He discharged me from the hospital yesterday at 7:30 AM, but the nurses didn't get around to actually getting me out of there until 11 AM. We had to go to the hospital to get my meds filled, and were home around noon.

I have a real sore throat - partly from the breathing tube, but according to the doctor, mostly because a lot of scar tissue had accumulated around my windpipe from the previous surgery, so he spent a lot of time in that area vigorously cleaning out the scar tissue, so I may have a sore throat for up to 3 weeks. I know I have an unbelievable case of laryngitis - no one can hear a word I say, and it feels to me like I am screaming at them.

My fried Kathy has been staying with me - it was her husband who came down (with Nummy) and took care of me when I was really hurting last month. Kathy taught a few classes at my shop earlier this week, and then went into caregiver mode for me, but I am so used to being on my own, that she is pretty bored! I know she's ready to get back home, too. She'll be heading back to the mountains tomorrow.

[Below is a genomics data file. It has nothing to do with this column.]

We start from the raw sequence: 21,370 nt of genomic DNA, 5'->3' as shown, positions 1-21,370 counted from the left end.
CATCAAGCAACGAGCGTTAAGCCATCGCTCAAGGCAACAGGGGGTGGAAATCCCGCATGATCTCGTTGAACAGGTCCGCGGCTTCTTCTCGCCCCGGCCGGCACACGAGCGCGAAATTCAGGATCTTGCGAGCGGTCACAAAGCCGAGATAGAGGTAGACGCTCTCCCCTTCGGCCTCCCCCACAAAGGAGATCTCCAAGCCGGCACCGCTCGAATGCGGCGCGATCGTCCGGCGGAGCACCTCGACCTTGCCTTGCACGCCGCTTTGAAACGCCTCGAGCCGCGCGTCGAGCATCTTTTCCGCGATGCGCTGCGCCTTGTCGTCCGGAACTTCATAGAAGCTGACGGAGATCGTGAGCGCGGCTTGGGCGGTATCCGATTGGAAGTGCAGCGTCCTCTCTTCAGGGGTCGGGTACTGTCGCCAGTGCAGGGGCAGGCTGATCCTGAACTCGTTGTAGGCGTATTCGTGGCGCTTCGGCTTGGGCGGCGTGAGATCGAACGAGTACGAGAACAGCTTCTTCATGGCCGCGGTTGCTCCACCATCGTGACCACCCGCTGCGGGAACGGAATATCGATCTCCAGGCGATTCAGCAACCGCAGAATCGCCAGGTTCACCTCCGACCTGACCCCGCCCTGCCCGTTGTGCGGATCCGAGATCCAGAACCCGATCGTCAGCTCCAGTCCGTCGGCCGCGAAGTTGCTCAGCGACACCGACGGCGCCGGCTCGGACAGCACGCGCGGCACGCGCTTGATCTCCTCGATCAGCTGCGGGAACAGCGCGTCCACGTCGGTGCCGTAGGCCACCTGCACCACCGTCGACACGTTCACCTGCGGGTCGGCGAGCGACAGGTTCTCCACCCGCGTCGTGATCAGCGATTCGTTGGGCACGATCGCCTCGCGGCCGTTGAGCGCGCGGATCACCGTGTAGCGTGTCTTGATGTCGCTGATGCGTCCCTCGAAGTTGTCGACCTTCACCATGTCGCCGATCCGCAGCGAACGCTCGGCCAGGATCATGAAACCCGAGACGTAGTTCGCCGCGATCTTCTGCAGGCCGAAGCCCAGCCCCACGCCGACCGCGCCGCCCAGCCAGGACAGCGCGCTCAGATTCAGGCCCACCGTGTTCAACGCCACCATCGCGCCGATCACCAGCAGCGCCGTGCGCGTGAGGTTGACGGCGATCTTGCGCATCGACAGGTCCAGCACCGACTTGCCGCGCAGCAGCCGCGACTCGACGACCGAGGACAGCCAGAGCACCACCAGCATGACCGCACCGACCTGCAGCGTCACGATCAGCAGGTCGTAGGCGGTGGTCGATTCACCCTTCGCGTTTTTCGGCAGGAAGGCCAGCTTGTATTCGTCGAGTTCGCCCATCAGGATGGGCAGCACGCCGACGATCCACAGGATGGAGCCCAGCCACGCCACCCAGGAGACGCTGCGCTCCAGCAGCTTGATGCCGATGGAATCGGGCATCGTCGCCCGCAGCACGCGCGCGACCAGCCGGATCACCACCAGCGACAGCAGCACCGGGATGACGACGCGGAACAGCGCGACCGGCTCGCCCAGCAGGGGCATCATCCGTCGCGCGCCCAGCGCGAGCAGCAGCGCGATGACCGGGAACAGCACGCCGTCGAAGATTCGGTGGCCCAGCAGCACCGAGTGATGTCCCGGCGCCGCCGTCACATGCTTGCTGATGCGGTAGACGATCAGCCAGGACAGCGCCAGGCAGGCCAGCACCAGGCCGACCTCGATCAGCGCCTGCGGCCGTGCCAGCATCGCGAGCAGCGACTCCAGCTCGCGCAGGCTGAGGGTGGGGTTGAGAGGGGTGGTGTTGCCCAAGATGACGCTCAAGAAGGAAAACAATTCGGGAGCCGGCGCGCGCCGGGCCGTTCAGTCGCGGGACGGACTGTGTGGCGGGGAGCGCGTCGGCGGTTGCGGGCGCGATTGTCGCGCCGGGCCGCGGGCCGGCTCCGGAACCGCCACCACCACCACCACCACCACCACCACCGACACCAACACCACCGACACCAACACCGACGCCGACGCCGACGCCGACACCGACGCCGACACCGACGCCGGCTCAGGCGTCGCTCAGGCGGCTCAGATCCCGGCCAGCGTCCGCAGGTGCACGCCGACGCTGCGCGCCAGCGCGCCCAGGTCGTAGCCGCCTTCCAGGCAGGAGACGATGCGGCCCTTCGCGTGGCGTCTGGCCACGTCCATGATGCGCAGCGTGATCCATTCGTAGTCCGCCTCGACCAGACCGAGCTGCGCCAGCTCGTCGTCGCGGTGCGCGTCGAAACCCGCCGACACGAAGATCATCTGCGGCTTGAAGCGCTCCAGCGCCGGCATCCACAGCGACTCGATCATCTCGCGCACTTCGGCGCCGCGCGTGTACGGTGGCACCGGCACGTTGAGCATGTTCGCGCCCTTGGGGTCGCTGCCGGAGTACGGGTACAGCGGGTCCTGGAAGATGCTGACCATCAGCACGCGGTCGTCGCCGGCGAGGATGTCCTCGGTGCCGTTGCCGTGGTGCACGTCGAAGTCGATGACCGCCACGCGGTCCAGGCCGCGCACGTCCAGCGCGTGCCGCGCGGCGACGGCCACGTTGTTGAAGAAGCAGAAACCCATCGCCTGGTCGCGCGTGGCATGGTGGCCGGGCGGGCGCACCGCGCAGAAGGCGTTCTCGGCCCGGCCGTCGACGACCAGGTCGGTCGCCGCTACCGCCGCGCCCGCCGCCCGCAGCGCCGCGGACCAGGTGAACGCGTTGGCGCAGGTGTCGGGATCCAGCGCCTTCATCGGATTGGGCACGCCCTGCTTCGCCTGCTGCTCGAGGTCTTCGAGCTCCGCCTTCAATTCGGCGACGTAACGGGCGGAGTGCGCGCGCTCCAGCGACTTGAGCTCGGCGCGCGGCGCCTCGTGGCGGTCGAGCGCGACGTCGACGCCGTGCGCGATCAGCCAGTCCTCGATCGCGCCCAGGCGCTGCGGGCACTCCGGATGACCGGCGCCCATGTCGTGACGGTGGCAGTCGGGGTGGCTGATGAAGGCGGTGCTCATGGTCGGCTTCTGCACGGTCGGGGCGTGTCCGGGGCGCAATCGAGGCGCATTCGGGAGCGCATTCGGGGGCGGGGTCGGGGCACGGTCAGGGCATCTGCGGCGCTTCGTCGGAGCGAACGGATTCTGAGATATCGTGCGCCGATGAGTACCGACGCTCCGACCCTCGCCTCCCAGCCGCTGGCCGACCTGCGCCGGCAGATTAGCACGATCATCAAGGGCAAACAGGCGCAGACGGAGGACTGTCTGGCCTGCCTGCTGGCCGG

So not a whole lot to report yet - I'm taking my steroids (to reduce the inflammation) and dilaudid for pain, although I'm not really having much, other than a slight headache. And I am putting cortisone on all the allergic reactions I am having to the dressing they put on my neck, that they swore to me was hypoallergenic and could not possibly be burning me in the middle of the night on Thursday after surgery. So they refused to remove it, and when the nurse took it off at 10:30 yesterday AM, it was blistered and red everywhere, and looks like a bad poison ivy today. And feels worse.

But I shall live to blog another day -thanks for everyone's thoughts and concern, and thanks for asking, Pam!